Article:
> elem.type == 'radio')
    > alert ('Radio button:\n ' + elem.parentNode.innerHTML);
    >
    > I would expect the first one to be faster, but I have never
    > investigated.


    If speed is an issue, it's not difficult to resolve. A method that
    loops over all the elements in a document will almost certainly be
    slower than one that loops over only a subset of elements, given the
    same loop method and that in most documents inputs will never be more
    than say 25% of the elements in a page so that is not even worth
    testing.

    For, while and do loops have different performances in different
    browsers so it is common to just use a for loop unless while offers
    some real benefits. Do loops tend to be a little tougher on
    maintenance but are useful in few cases.

    When selecting elements from a document, Xpath can't be ignored.
    Testing Xpath, for loop and for..in gives the following over 10,000
    radio buttons (times in ms) on my laptop:

    Browser for loop Xpath for..in
    Safari 82 415 index not enumerable
    Firefox 321 26 150
    IE 110 not supported index not enumerable
    took 32,500ms to return

    Which shows that a for loop is reasonably fast and reliable, other
    methods should really only be considered if there is some other
    criterion.


    --
    Rob
     
    RobG, Feb 16, 2008
    #8
  9. wrote:
    > I am just started using getElementsByTagName. I dont know how to
    > filter radio buttons from all other INPUT fields. Is there any way
    > to do that without looping through all the INPUT fields?


    You may use this XPath expression: //input[@type="radio"]

    A similar question has been asked and answered here before.
    Please search before you post.

    http://jibbering.com/faq/


    PointedEars
     
    Thomas 'PointedEars' Lahn, Feb 17, 2008
    #9
  10. Bart Van der Donck wrote:
    > wrote:
    >> I am just started using getElementsByTagName. I dont know how to
    >> filter radio buttons from all other INPUT fields. Is there any way to
    >> do that without looping through all the INPUT fields?

    >
    > They neeed to be looped anyhow. [...]


    No, they don't. However, not using a loop requires another API, for example
    DOM Level 3 XPath or MSXML.


    PointedEars
    --
    Prototype.js was written by people who don't know javascript for people
    who don't know javascript. People who don't know javascript are not
    the best source of advice on designing systems that use javascript.
    -- Richard Cornford, cljs, <f806at$ail$1$>
     
    Thomas 'PointedEars' Lahn, Feb 17, 2008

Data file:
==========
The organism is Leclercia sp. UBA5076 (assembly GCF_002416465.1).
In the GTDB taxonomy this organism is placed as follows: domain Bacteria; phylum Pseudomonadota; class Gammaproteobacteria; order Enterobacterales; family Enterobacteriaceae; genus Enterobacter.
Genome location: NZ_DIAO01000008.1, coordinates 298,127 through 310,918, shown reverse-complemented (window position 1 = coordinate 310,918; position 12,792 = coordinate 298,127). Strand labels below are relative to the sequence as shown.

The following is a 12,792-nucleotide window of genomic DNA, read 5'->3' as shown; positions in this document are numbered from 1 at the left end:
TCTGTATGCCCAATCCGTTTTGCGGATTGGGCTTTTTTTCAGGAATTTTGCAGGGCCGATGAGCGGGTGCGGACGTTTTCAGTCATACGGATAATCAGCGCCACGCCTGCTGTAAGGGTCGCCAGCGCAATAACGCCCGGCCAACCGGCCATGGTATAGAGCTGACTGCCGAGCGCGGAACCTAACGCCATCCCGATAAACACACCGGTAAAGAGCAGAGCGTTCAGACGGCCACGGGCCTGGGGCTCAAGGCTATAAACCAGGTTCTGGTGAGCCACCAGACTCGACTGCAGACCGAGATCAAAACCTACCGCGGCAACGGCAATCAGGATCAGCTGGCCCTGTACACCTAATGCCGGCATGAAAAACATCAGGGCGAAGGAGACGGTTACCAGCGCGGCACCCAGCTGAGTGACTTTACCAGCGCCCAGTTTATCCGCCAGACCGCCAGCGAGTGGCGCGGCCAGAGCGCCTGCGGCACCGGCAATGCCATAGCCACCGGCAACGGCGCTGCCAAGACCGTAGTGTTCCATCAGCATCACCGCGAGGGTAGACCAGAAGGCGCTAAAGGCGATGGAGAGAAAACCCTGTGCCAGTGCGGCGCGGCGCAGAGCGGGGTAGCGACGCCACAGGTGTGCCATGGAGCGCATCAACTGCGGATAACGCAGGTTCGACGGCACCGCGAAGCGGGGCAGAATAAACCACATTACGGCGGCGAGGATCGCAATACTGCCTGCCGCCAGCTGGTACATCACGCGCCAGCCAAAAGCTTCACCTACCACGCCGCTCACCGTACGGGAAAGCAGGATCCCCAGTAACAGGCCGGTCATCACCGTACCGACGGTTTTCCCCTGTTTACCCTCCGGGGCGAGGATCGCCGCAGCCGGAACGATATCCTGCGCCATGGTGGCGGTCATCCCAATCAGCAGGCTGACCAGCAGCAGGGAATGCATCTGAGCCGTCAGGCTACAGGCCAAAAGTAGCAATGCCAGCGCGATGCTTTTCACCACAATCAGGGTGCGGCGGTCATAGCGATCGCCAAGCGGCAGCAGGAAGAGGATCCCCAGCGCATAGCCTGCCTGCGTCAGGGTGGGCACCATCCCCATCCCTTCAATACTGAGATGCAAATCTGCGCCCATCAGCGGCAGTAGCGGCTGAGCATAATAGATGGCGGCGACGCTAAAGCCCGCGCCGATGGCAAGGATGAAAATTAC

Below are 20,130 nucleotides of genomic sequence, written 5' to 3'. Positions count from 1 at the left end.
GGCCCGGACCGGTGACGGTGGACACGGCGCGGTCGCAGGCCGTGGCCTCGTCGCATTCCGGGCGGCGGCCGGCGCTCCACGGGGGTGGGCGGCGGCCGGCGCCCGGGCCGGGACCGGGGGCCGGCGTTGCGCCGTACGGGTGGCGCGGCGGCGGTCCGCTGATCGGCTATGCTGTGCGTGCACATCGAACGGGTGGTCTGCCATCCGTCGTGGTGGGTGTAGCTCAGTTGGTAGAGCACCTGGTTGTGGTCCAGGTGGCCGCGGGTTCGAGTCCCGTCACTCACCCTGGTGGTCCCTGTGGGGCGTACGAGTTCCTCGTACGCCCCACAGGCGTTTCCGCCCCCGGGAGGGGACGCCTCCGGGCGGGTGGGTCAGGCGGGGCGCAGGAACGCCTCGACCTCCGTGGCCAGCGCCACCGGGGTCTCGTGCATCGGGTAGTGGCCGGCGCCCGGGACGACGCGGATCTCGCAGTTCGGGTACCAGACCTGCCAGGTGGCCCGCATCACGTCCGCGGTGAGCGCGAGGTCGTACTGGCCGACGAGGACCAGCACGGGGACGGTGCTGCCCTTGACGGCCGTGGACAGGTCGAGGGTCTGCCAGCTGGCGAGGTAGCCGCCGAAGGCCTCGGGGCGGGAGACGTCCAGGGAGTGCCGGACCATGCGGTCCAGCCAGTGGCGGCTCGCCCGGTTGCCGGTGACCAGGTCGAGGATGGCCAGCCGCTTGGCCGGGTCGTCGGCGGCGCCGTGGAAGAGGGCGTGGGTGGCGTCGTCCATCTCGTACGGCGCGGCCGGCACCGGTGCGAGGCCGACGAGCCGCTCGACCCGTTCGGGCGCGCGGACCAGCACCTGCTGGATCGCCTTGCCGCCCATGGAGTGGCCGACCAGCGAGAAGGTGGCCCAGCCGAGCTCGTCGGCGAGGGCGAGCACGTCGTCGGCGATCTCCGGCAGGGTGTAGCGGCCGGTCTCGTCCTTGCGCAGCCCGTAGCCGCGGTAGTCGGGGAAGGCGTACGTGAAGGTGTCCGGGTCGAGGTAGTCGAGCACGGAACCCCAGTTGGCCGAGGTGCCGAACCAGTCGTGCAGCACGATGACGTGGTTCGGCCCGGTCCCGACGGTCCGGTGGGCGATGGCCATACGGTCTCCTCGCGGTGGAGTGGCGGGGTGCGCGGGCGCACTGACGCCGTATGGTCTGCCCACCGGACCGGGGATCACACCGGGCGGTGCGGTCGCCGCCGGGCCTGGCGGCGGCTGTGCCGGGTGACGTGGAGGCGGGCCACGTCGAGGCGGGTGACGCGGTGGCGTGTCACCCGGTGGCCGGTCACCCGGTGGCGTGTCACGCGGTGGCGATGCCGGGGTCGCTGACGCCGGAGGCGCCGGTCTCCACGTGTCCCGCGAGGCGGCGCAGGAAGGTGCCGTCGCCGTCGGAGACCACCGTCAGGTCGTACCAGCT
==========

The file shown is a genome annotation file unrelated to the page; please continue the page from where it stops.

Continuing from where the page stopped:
#10
  11. In comp.lang.javascript message <>, Mon,
    18 Feb 2008 00:05:35, Thomas 'PointedEars' Lahn <>
    posted:
    > wrote:
    >> I am just started using getElementsByTagName. I dont know how to
    >> filter radio buttons from all other INPUT fields. Is there any way
    >> to do that without looping through all the INPUT fields?

    >
    >You may use this XPath expression: //input[@type="radio"]
    >
    >A similar question has been asked and answered here before.
    >Please search before you post.


    Best to ignore such remarks. BigEars has a Deity Complex, and does not
    know how to act as a human being..

    --
    (c) John Stockton, nr London UK. ???@merlyn.demon.co.uk Turnpike v6.05 MIME.
    Web <URL:http://www.merlyn.demon.co.uk/> - FAQish topics, acronyms, & links.
    Check boilerplate spelling -- error is a public sign of incompetence.
    Never fully trust an article from a poster who gives no full real name.
     
    Dr J R Stockton, Feb 18, 2008
    #11
  12. Dr J R Stockton wrote:
    > [...] Thomas 'PointedEars' Lahn [...] posted:
    >> wrote:
    >>> I am just started using getElementsByTagName. I dont know how to
    >>> filter radio buttons from all other INPUT fields. Is there any way
    >>> to do that without looping through all the INPUT fields?

    >> You may use this XPath expression: //input[@type="radio"]
    >>
    >> A similar question has been asked and answered here before.
    >> Please search before you post.

    >
    > Best to ignore such remarks.


    It was a helpful answer accompanied by a polite request that is finally even
    backed up by at least this newsgroup's own FAQ.

    > BigEars has a Deity Complex,


    Pot, kettle, black.

    > and does not know how to act as a human being..


    So you would consider it inhuman behavior to spare your fellow humans the
    hassle of answering the same questions again and again. That displays an
    interesting view of humankind on your part. Fortunately, many if not most
    people are better than you want them to be. If only you could recognize that.


    PointedEars
    --
    Use any version of Microsoft Frontpage to create your site.
    (This won't prevent people from viewing your source, but no one
    will want to steal it.)
    -- from <http://www.vortex-webdesign.com/help/hidesource.htm>
     
    Thomas 'PointedEars' Lahn, Feb 18, 2008
    #12